By the end of the episode, the Shadow King is exorcised from David’s mind and after a bit of invasion of the body snatchers leap frog, settles on the swaggy Oliver Bird as his new host. Whoa, so after all of that fuss, you’re telling me that the Shadow King escapes? I am indeed. If I’m being honest, I did not see this coming. I thought for sure that, if nothing else, David would learn to control Farouk’s influence and perhaps even go so far as to siphon the demon’s abilities. However, that scenario may never come to pass as the Shadow King has now been set loose upon the world and is driving away from the Summerland compound at a leisurely speed. It begs the question of whether we can expect to see more of that character when Season 2 premieres in the early months of 2018. While I’d like to see LEGION move on to new territory, I can’t help but wonder about a few things.

One, where are Oliver and the Shadow King going? In the second to final scene of the episode, Lenny suggests that they adjourn to “someplace warm”. Was that because Farouk is feeling exhausted and needs a little R&R before moving onto his next scheme? Or, now that the Shadow King has been set free, is finding Professor X at the top of his to-do list? If that’s the case, why would they be traveling south? Does the X-Mansion even exist yet (you have to remember that LEGION is a period piece after all)? If so, the address of the building is 1407 Graymalkin Lane, Salem Center located in the very northeast corner of Westchester County, New York. As someone who lived in New York for over 36 years, I’d hardly consider that southern territory. 

Second, and this is just me throwing something out there, but I can’t believe we didn’t get more Professor X talk in this episode. Straight up, I was certain that his arrival would be the finale of tonight’s episode. Like, he’d step into frame but we’d only get to see the back of him, in all of his bald and stately glory. I can hear his voice inside of my head right now saying, “Hello, David. I think you and I have much to discuss.” Boom, credits! Alas, I think it will be some time (if ever) that we see the good professor make his way into David’s life. Which is sort of f*cked up if you really think about it. I thought Xavier’s sole desire in life was to help mutants understand their powers. You’d think that he’d like to be of some help to his own offspring, right? Perhaps there’s more to come in Season 2 and I should just be patient. 

Before we wrap this sucker up, we should probably talk about the post-credits sequence in which David was scanned and promptly transported into some kind of floating orb thingamajig. Was this a device sent out by the shadowy organization keeping tabs on David? Could it have belonged to Hank McCoy AKA The Beast? Wait, was he even a part of the X-Men universe at the time in which LEGION takes place? Honestly, it’s really hard to keep all of that X-Men timeline stuff together. Regardless, the fact that David was able to be captured so easily, and hadn’t able to break by loose using his omega-level mutant powers, bothers me. Who would have access to technology like that and what do they want with David? Again, these are questions for Season 2, but I might as well throw them out there while the thoughts are fresh, right?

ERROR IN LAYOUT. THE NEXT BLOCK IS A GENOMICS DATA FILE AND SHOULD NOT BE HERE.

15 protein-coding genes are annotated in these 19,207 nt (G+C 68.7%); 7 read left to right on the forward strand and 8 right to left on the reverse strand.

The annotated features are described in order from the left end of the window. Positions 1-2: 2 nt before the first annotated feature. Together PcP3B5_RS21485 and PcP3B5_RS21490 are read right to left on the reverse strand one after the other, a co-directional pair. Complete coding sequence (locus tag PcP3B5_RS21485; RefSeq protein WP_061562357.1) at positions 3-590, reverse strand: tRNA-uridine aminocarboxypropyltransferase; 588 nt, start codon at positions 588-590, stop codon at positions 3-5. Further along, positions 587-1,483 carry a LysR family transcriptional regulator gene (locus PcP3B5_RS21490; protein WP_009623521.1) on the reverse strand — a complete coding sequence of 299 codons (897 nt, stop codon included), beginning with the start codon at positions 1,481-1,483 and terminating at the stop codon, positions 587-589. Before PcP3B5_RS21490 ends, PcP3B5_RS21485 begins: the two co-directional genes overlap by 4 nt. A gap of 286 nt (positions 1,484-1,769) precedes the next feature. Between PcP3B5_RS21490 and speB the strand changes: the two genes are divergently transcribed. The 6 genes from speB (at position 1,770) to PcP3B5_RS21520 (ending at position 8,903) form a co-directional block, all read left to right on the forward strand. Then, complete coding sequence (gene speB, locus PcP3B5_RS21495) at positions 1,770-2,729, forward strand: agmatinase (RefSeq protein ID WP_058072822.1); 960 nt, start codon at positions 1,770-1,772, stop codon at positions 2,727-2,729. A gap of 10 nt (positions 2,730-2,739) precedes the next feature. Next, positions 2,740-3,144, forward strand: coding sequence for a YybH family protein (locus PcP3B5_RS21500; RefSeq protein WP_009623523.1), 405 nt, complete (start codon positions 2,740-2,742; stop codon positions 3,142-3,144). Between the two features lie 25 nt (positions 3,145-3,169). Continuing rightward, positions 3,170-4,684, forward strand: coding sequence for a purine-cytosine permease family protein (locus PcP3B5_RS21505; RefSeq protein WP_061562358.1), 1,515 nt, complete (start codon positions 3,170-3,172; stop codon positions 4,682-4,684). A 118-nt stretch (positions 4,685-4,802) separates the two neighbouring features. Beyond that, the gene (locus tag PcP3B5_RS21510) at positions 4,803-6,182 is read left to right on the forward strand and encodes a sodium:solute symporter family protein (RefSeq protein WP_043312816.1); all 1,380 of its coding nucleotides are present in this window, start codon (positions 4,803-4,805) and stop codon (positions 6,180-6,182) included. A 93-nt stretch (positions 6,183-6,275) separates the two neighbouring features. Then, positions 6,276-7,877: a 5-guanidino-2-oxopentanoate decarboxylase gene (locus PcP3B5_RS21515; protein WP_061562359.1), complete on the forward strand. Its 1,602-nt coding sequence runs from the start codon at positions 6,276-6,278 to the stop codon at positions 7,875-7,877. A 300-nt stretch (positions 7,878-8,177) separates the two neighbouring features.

In conclusion, I think that Noah Hawley has delivered the single best comic book-related show on television in recent memory with LEGION. It’s a given that shows like ARROW, THE FLASH, SUPERGIRL, THE LEGENDS OF TOMORROW, MARVEL’S AGENTS OF S.H.I.E.L.D., PREACHER and THE WALKING DEAD each have their place, but I’m of the opinion that LEGION is in a league of its own. It’s a program that forces you to think creatively and critically about the characters and events unfolding in front of your eyes. The show also begs the viewer to remain on their toes at all times and question everything they see alongside everyone they meet. For me, LEGION is the Marvel Universe after its placed two tabs of high-powered blotter acid on its tongue. Throughout the season there were stellar performances given by the entire cast, with Rachel Keller and Aubrey Plaza leading the charge. I might be giving this final episode a score of 9, but overall I’d say that Season 1 of LEGION is an absolute 10.

I’d like to thank you all for joining me on this string of reviews, my hope is that they’ve served and an entertaining aside for this outrageously bizarre and wonderful show. My goal is to return when LEGION Season 2 premieres early nest year, though we shall have to wait and see if that comes to pass. Be excellent to each other, and remember, the next time you hear a voice in your head that isn’t your own, you could very well be a mutant. Don’t run from it, embrace it, and may the world open up to you in strange and impossible ways. 







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About the Author

Born and raised in New York, then immigrated to Canada, Steve Seigh has been a editor, columnist, and critic since 2012. He started with Ink & Pixel, a column celebrating the magic and evolution of animation, before launching the companion YouTube series Animation Movies Revisited. He's also the host of the Talking Comics Podcast, a personality-driven audio show focusing on comic books, film, music, and more. You'll rarely catch him without headphones on his head and pancakes on his breath.